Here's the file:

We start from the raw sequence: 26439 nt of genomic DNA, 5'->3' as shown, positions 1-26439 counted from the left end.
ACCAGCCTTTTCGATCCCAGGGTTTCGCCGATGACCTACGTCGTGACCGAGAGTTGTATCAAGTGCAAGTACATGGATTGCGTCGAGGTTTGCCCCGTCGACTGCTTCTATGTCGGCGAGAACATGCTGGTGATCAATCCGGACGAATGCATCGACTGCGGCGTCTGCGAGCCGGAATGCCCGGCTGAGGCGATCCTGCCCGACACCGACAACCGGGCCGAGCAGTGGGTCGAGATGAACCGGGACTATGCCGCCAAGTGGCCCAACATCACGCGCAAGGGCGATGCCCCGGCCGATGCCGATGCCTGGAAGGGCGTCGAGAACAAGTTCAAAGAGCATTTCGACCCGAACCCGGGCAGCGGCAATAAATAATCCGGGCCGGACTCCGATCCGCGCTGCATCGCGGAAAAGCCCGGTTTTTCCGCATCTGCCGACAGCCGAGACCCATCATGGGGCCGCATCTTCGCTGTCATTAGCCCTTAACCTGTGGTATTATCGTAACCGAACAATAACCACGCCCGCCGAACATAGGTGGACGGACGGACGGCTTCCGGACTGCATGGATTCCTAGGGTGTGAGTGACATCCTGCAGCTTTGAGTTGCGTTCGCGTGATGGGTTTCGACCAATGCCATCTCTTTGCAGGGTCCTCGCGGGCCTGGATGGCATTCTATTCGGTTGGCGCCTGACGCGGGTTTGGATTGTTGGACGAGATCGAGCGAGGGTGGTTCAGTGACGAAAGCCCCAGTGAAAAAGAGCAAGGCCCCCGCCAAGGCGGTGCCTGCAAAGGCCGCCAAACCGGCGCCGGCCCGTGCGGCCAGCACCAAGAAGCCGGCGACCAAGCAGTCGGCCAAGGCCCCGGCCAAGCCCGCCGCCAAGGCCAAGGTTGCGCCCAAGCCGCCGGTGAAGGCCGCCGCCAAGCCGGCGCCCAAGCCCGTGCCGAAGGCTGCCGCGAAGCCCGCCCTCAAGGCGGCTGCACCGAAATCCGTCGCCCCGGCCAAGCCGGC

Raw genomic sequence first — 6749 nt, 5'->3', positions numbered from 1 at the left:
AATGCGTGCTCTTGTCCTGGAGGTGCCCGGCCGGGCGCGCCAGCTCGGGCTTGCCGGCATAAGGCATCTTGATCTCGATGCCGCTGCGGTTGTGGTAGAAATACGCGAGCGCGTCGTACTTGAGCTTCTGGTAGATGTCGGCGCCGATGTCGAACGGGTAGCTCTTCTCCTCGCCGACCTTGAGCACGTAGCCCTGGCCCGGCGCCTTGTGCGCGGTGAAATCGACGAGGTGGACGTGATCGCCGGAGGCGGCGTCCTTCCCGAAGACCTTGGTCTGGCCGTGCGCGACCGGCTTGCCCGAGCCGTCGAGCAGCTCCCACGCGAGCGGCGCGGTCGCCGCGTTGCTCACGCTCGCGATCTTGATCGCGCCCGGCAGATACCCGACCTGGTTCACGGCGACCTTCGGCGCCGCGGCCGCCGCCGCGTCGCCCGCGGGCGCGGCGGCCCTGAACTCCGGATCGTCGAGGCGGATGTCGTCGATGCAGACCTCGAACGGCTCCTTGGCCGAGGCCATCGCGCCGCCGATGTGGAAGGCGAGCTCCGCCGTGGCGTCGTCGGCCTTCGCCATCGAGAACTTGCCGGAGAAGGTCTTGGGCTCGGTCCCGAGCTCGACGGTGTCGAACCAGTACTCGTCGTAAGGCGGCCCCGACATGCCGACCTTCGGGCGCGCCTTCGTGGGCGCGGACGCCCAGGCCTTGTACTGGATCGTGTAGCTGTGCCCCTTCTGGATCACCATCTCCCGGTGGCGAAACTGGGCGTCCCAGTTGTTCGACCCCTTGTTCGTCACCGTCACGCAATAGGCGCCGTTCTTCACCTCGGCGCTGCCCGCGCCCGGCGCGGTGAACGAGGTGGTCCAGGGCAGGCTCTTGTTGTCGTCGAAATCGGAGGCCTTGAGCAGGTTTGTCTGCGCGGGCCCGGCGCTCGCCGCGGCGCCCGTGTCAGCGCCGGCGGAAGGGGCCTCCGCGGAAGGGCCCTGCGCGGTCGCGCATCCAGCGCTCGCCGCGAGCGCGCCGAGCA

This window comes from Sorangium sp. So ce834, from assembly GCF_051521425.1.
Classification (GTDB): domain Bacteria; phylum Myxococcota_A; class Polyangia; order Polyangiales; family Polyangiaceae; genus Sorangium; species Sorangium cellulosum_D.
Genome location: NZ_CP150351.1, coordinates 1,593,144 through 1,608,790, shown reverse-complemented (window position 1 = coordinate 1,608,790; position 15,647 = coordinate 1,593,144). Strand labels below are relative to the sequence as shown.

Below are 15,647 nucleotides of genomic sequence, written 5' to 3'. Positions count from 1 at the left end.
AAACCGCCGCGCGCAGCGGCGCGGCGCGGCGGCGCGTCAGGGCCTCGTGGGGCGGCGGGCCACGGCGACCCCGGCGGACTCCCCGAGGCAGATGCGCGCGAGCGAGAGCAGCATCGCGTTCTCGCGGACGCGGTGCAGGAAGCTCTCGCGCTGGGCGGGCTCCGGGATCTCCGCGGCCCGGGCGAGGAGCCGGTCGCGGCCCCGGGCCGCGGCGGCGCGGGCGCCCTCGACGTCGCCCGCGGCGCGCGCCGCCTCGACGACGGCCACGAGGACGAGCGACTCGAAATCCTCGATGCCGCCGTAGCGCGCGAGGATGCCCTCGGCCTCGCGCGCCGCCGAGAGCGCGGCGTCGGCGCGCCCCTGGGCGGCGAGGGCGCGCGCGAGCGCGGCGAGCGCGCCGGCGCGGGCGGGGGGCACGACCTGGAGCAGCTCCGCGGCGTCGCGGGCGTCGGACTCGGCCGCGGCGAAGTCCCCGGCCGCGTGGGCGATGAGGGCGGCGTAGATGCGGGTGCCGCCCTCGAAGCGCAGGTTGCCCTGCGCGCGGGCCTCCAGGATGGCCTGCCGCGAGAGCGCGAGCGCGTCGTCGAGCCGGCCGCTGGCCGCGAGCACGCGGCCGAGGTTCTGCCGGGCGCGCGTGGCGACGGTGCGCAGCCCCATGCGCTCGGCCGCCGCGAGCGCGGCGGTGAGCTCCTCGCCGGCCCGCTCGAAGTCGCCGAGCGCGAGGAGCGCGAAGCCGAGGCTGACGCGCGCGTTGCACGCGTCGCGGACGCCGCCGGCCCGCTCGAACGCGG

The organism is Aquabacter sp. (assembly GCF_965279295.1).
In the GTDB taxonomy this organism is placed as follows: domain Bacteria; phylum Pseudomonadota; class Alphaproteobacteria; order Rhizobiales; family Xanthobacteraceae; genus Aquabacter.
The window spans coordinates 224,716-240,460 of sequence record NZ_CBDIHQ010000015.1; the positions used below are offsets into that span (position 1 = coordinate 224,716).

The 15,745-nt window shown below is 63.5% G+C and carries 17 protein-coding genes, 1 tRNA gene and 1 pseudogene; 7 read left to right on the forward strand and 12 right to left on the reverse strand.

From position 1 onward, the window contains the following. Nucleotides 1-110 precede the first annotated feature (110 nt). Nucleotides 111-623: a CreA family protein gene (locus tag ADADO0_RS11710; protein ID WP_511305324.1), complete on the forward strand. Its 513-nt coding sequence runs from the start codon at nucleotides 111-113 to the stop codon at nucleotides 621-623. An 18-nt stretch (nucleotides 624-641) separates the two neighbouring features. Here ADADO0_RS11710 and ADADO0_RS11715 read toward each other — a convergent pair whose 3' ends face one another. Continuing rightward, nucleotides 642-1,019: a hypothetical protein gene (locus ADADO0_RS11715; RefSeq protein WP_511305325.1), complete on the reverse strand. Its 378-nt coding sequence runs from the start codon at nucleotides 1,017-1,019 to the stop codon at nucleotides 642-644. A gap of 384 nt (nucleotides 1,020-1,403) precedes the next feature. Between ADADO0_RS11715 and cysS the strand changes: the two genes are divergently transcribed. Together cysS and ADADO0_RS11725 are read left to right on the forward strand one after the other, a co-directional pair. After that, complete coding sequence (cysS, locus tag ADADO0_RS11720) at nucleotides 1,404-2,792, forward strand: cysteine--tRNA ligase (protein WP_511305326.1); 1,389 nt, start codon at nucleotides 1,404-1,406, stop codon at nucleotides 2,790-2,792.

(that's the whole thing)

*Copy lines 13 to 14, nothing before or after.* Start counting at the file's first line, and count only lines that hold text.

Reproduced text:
The 15,745-nt window shown below is 63.5% G+C and carries 17 protein-coding genes, 1 tRNA gene and 1 pseudogene; 7 read left to right on the forward strand and 12 right to left on the reverse strand.

From position 1 onward, the window contains the following. Nucleotides 1-110 precede the first annotated feature (110 nt). Nucleotides 111-623: a CreA family protein gene (locus tag ADADO0_RS11710; protein ID WP_511305324.1), complete on the forward strand. Its 513-nt coding sequence runs from the start codon at nucleotides 111-113 to the stop codon at nucleotides 621-623. An 18-nt stretch (nucleotides 624-641) separates the two neighbouring features. Here ADADO0_RS11710 and ADADO0_RS11715 read toward each other — a convergent pair whose 3' ends face one another. Continuing rightward, nucleotides 642-1,019: a hypothetical protein gene (locus ADADO0_RS11715; RefSeq protein WP_511305325.1), complete on the reverse strand. Its 378-nt coding sequence runs from the start codon at nucleotides 1,017-1,019 to the stop codon at nucleotides 642-644. A gap of 384 nt (nucleotides 1,020-1,403) precedes the next feature. Between ADADO0_RS11715 and cysS the strand changes: the two genes are divergently transcribed. Together cysS and ADADO0_RS11725 are read left to right on the forward strand one after the other, a co-directional pair. After that, complete coding sequence (cysS, locus tag ADADO0_RS11720) at nucleotides 1,404-2,792, forward strand: cysteine--tRNA ligase (protein WP_511305326.1); 1,389 nt, start codon at nucleotides 1,404-1,406, stop codon at nucleotides 2,790-2,792.